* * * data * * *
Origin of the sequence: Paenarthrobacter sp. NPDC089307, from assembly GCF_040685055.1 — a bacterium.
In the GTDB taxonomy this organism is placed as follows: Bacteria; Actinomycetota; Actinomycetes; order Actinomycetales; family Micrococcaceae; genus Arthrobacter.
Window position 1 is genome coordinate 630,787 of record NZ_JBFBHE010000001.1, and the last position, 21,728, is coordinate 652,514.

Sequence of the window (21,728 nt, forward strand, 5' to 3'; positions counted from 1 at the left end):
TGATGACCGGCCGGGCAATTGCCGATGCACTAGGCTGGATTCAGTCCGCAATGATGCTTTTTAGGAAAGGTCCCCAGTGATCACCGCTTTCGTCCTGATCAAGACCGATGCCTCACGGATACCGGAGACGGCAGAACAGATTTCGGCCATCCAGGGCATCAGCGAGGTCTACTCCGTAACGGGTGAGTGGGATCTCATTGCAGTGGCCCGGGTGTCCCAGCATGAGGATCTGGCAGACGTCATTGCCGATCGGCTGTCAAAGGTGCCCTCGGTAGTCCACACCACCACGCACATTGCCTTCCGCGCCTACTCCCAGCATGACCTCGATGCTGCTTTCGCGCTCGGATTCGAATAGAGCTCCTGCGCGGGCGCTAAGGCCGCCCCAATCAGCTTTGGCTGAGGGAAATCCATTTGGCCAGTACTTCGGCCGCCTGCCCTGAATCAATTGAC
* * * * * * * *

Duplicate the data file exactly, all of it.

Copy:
Origin of the sequence: Paenarthrobacter sp. NPDC089307, from assembly GCF_040685055.1 — a bacterium.
In the GTDB taxonomy this organism is placed as follows: Bacteria; Actinomycetota; Actinomycetes; order Actinomycetales; family Micrococcaceae; genus Arthrobacter.
Window position 1 is genome coordinate 630,787 of record NZ_JBFBHE010000001.1, and the last position, 21,728, is coordinate 652,514.

Sequence of the window (21,728 nt, forward strand, 5' to 3'; positions counted from 1 at the left end):
TGATGACCGGCCGGGCAATTGCCGATGCACTAGGCTGGATTCAGTCCGCAATGATGCTTTTTAGGAAAGGTCCCCAGTGATCACCGCTTTCGTCCTGATCAAGACCGATGCCTCACGGATACCGGAGACGGCAGAACAGATTTCGGCCATCCAGGGCATCAGCGAGGTCTACTCCGTAACGGGTGAGTGGGATCTCATTGCAGTGGCCCGGGTGTCCCAGCATGAGGATCTGGCAGACGTCATTGCCGATCGGCTGTCAAAGGTGCCCTCGGTAGTCCACACCACCACGCACATTGCCTTCCGCGCCTACTCCCAGCATGACCTCGATGCTGCTTTCGCGCTCGGATTCGAATAGAGCTCCTGCGCGGGCGCTAAGGCCGCCCCAATCAGCTTTGGCTGAGGGAAATCCATTTGGCCAGTACTTCGGCCGCCTGCCCTGAATCAATTGAC